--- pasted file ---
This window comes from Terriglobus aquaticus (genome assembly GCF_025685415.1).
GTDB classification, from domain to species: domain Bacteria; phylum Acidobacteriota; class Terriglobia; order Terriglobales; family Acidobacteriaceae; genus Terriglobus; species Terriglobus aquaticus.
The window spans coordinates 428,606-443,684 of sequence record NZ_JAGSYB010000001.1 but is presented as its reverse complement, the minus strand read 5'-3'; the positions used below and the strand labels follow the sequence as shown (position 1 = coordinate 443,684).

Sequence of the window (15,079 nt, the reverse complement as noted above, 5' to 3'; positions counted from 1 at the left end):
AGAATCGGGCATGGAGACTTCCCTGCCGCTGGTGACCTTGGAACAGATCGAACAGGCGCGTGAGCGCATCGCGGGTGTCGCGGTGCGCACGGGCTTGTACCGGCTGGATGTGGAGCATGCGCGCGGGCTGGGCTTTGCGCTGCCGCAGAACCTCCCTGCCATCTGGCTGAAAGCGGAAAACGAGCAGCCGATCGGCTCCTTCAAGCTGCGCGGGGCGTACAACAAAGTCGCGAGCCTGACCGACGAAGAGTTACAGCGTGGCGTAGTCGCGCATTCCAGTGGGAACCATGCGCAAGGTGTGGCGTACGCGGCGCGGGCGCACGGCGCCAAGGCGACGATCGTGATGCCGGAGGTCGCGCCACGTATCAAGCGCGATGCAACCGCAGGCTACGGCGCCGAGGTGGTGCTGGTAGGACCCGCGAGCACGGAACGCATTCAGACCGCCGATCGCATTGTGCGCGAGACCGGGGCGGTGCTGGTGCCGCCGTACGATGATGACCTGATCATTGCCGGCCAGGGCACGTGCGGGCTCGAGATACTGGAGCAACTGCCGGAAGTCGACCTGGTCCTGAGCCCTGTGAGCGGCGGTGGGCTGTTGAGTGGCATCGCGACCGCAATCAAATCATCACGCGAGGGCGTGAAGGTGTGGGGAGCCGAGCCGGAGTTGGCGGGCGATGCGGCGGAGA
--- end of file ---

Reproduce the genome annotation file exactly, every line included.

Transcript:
This window comes from Terriglobus aquaticus (genome assembly GCF_025685415.1).
GTDB classification, from domain to species: domain Bacteria; phylum Acidobacteriota; class Terriglobia; order Terriglobales; family Acidobacteriaceae; genus Terriglobus; species Terriglobus aquaticus.
The window spans coordinates 428,606-443,684 of sequence record NZ_JAGSYB010000001.1 but is presented as its reverse complement, the minus strand read 5'-3'; the positions used below and the strand labels follow the sequence as shown (position 1 = coordinate 443,684).

Sequence of the window (15,079 nt, the reverse complement as noted above, 5' to 3'; positions counted from 1 at the left end):
AGAATCGGGCATGGAGACTTCCCTGCCGCTGGTGACCTTGGAACAGATCGAACAGGCGCGTGAGCGCATCGCGGGTGTCGCGGTGCGCACGGGCTTGTACCGGCTGGATGTGGAGCATGCGCGCGGGCTGGGCTTTGCGCTGCCGCAGAACCTCCCTGCCATCTGGCTGAAAGCGGAAAACGAGCAGCCGATCGGCTCCTTCAAGCTGCGCGGGGCGTACAACAAAGTCGCGAGCCTGACCGACGAAGAGTTACAGCGTGGCGTAGTCGCGCATTCCAGTGGGAACCATGCGCAAGGTGTGGCGTACGCGGCGCGGGCGCACGGCGCCAAGGCGACGATCGTGATGCCGGAGGTCGCGCCACGTATCAAGCGCGATGCAACCGCAGGCTACGGCGCCGAGGTGGTGCTGGTAGGACCCGCGAGCACGGAACGCATTCAGACCGCCGATCGCATTGTGCGCGAGACCGGGGCGGTGCTGGTGCCGCCGTACGATGATGACCTGATCATTGCCGGCCAGGGCACGTGCGGGCTCGAGATACTGGAGCAACTGCCGGAAGTCGACCTGGTCCTGAGCCCTGTGAGCGGCGGTGGGCTGTTGAGTGGCATCGCGACCGCAATCAAATCATCACGCGAGGGCGTGAAGGTGTGGGGAGCCGAGCCGGAGTTGGCGGGCGATGCGGCGGAGA